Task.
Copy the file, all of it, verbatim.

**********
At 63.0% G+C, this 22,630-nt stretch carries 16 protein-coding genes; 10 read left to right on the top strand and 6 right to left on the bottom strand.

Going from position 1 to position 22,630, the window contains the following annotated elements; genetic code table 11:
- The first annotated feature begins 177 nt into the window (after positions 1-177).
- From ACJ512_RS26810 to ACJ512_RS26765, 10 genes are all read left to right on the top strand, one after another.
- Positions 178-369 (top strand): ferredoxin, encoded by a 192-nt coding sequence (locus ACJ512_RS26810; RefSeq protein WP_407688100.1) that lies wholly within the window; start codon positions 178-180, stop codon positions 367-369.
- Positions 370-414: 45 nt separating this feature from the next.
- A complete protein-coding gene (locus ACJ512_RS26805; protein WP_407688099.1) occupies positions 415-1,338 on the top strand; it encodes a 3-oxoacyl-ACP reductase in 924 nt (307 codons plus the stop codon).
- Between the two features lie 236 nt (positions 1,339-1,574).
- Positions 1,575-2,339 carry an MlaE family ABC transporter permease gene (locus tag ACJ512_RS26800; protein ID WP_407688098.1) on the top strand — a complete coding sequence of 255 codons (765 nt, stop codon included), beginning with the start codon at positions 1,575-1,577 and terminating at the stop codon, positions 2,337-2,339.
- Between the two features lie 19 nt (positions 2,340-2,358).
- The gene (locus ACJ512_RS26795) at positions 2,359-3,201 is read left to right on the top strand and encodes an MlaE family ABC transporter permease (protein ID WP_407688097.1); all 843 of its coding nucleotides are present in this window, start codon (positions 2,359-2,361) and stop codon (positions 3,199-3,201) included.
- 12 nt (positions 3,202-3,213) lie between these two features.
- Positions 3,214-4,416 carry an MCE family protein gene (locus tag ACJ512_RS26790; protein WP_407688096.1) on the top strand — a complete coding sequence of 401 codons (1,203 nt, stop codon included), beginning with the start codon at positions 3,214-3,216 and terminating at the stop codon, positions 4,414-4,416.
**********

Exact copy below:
At 63.0% G+C, this 22,630-nt stretch carries 16 protein-coding genes; 10 read left to right on the top strand and 6 right to left on the bottom strand.

Going from position 1 to position 22,630, the window contains the following annotated elements; genetic code table 11:
- The first annotated feature begins 177 nt into the window (after positions 1-177).
- From ACJ512_RS26810 to ACJ512_RS26765, 10 genes are all read left to right on the top strand, one after another.
- Positions 178-369 (top strand): ferredoxin, encoded by a 192-nt coding sequence (locus ACJ512_RS26810; RefSeq protein WP_407688100.1) that lies wholly within the window; start codon positions 178-180, stop codon positions 367-369.
- Positions 370-414: 45 nt separating this feature from the next.
- A complete protein-coding gene (locus ACJ512_RS26805; protein WP_407688099.1) occupies positions 415-1,338 on the top strand; it encodes a 3-oxoacyl-ACP reductase in 924 nt (307 codons plus the stop codon).
- Between the two features lie 236 nt (positions 1,339-1,574).
- Positions 1,575-2,339 carry an MlaE family ABC transporter permease gene (locus tag ACJ512_RS26800; protein ID WP_407688098.1) on the top strand — a complete coding sequence of 255 codons (765 nt, stop codon included), beginning with the start codon at positions 1,575-1,577 and terminating at the stop codon, positions 2,337-2,339.
- Between the two features lie 19 nt (positions 2,340-2,358).
- The gene (locus ACJ512_RS26795) at positions 2,359-3,201 is read left to right on the top strand and encodes an MlaE family ABC transporter permease (protein ID WP_407688097.1); all 843 of its coding nucleotides are present in this window, start codon (positions 2,359-2,361) and stop codon (positions 3,199-3,201) included.
- 12 nt (positions 3,202-3,213) lie between these two features.
- Positions 3,214-4,416 carry an MCE family protein gene (locus tag ACJ512_RS26790; protein WP_407688096.1) on the top strand — a complete coding sequence of 401 codons (1,203 nt, stop codon included), beginning with the start codon at positions 3,214-3,216 and terminating at the stop codon, positions 4,414-4,416.